Carbs! Glorious carbs! Yes, I’ve been a longtime fan of the carbohydrate. In high school I even had a tee shirt with a redesigned carb food pyramid, with categories like breakfast carbs: waffles and pancakes, and dinner carbs: spaghetti and bread. Mmm. That’s my kind of pyramid. When it comes down to it I could make a meal of bread and dipping oil…and maybe some big ol’ classy olives. That’s all I really need.
I recently saw a funny tweet from actress Anna Kendrick on low carb diets. She said “I suspect low-carb diets work not because they are healthy, but because without carbohydrates I lose the will to eat.” 🙂🎉. Never has someone summed up my exact thoughts so eloquently.
So while we’re journeying down carb road let’s make a stop to see our new friend, quinoa bread. 😎 Now as far as carbs go, this bread is more on the redeeming end of things. There’s a lot of whole wheat action going on in here. And, of course, there’s the protein-packed quinoa. Isn’t it fun to sneak healthy foods in and not even realize we’re being awesome? Because let’s face it…I’ve burnt every attempt to make kale chips. Kale just does not like me.
I love the pearls of quinoa studded throughout this bread. It really adds a delicious and unique flavor and texture. J ust imagine having a slice of this warm out of the oven with a smear of jam over the top. Or you could dunk it in a thick, delicious soup. Try it with my vegetarian three bean soup if you’re on a health kick. Or…try dunking it in my ultra creamy chicken and wild rice soup. You won’t regret it!
There’s nothing like a loaf of fresh baked bread on cold, cold, winter days. Makes me feel like our ancient ancestors. Just give me a huge chunk and let me hibernate.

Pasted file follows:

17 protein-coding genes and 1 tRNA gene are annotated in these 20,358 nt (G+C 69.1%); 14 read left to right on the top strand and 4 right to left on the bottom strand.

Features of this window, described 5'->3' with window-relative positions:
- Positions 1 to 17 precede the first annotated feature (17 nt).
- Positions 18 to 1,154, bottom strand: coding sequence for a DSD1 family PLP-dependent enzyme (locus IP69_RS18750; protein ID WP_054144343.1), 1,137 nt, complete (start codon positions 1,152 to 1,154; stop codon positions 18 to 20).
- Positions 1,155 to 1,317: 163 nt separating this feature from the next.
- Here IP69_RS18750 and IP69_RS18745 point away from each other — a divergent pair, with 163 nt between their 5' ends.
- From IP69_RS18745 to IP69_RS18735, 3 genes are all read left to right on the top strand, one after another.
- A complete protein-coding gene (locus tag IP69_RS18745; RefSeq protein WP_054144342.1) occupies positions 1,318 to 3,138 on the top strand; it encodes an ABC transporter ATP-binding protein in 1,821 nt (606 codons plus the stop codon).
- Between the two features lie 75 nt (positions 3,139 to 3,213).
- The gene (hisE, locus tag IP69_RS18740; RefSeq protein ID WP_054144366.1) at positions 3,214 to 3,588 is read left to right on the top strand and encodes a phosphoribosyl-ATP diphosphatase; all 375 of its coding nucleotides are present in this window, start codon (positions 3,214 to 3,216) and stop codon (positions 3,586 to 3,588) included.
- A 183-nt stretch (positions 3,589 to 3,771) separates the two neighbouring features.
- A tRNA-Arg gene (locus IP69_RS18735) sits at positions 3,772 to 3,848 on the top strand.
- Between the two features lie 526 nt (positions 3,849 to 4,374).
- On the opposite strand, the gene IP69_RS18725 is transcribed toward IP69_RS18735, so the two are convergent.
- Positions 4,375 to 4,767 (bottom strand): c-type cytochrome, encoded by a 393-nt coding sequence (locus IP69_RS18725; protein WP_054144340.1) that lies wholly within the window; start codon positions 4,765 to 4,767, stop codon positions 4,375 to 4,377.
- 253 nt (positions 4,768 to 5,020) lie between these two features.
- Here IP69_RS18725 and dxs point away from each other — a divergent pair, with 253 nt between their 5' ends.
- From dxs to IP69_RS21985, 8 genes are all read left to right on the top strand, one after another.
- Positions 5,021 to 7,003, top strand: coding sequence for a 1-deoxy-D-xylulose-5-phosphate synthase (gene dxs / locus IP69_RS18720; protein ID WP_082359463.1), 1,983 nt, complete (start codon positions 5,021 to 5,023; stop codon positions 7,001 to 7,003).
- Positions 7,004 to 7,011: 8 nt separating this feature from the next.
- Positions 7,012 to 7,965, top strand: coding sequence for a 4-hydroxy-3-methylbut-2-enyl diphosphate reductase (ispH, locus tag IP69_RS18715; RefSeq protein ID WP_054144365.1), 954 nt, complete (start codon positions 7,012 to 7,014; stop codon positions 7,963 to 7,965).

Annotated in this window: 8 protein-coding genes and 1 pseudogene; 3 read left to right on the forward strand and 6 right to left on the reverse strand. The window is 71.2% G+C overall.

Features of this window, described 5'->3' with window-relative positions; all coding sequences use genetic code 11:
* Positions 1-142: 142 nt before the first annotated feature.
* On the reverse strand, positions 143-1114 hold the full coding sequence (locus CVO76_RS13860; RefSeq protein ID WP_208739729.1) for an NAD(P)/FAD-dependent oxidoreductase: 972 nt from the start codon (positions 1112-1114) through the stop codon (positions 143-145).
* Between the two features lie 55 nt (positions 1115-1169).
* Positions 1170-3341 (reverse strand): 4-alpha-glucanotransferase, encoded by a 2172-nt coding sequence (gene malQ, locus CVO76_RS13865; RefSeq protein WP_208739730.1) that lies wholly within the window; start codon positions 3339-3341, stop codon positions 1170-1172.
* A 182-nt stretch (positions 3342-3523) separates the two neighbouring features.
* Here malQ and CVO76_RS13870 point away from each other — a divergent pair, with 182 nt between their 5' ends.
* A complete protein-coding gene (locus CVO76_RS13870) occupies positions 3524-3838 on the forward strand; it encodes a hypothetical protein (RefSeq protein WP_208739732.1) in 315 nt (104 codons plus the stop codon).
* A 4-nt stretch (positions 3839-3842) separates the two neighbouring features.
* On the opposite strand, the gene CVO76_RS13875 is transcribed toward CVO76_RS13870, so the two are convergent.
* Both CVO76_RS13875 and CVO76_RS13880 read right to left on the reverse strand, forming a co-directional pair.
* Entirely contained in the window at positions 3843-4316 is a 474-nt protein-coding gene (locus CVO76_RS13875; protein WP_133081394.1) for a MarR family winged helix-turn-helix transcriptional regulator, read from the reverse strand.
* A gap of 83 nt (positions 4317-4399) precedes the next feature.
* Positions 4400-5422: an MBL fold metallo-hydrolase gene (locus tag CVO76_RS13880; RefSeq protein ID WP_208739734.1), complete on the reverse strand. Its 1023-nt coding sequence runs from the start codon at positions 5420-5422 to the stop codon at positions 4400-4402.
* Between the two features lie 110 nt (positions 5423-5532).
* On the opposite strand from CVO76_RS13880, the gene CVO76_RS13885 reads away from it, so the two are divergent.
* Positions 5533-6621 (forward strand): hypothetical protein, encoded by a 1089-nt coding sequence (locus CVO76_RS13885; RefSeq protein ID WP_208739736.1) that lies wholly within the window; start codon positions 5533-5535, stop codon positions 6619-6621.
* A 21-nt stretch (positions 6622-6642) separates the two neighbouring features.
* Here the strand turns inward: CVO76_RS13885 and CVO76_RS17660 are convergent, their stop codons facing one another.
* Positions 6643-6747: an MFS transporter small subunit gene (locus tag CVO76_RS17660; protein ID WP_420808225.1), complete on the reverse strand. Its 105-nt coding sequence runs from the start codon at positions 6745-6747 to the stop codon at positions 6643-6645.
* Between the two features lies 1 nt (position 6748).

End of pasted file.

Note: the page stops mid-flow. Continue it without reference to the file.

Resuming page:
(Adapted from a Quinoa Bread recipe from Healthy Bread in Five Minutes a Day by Jeff Hertzberg, M.D., and Zoe Francois)
- 3 cups white whole wheat flour
- 3½ cups unbleached all purpose flour
- 1 cup whole grain quinoa, uncooked
- 1½ tbsp. yeast
- 1 tbsp. kosher salt
- ¼ cup vital wheat gluten
- 3¾ cups lukewarm water
- In the bowl of an electric mixer fitted with the dough hook attachment, combine flours, quinoa, yeast, salt, and vital wheat gluten.
- Add the water and mix until combined. You might have to use a wooden spoon or plastic spatula to get down to the very bottom of the bowl and combine every last bit of flour.
- Cover the dough loosely with plastic wrap and allow it to rise and collapse, about 2 hours. The dough can be used right after this, or refrigerated until easy to handle.
- Line a baking sheet with parchment paper and set aside.
- Dust the surface of the dough with flour and cut off a 1 lb size portion (about the size of a grapefruit).
- Dust the dough with more flour and shape it into a ball. Elongate the dough into a narrow oval and let it rest on the prepared pan for 90 minutes if the dough has been in the fridge or 40 minutes if the dough hasn't been in the fridge.
- Thirty minutes before you're ready to bake the bread preheat the oven to 450 degrees F.
- Place an empty metal boiler tray on any other rack that the bread will not be on.
- Brush water on the surface of the bread with a pastry brush and slash the loaf with ¼ inch deep cuts using a serrated bread knife.
- Place the bread in the oven and pour 1 cup of hot water in the boiler tray, quickly closing the oven door.
- Bake for thirty minutes until brown and firm.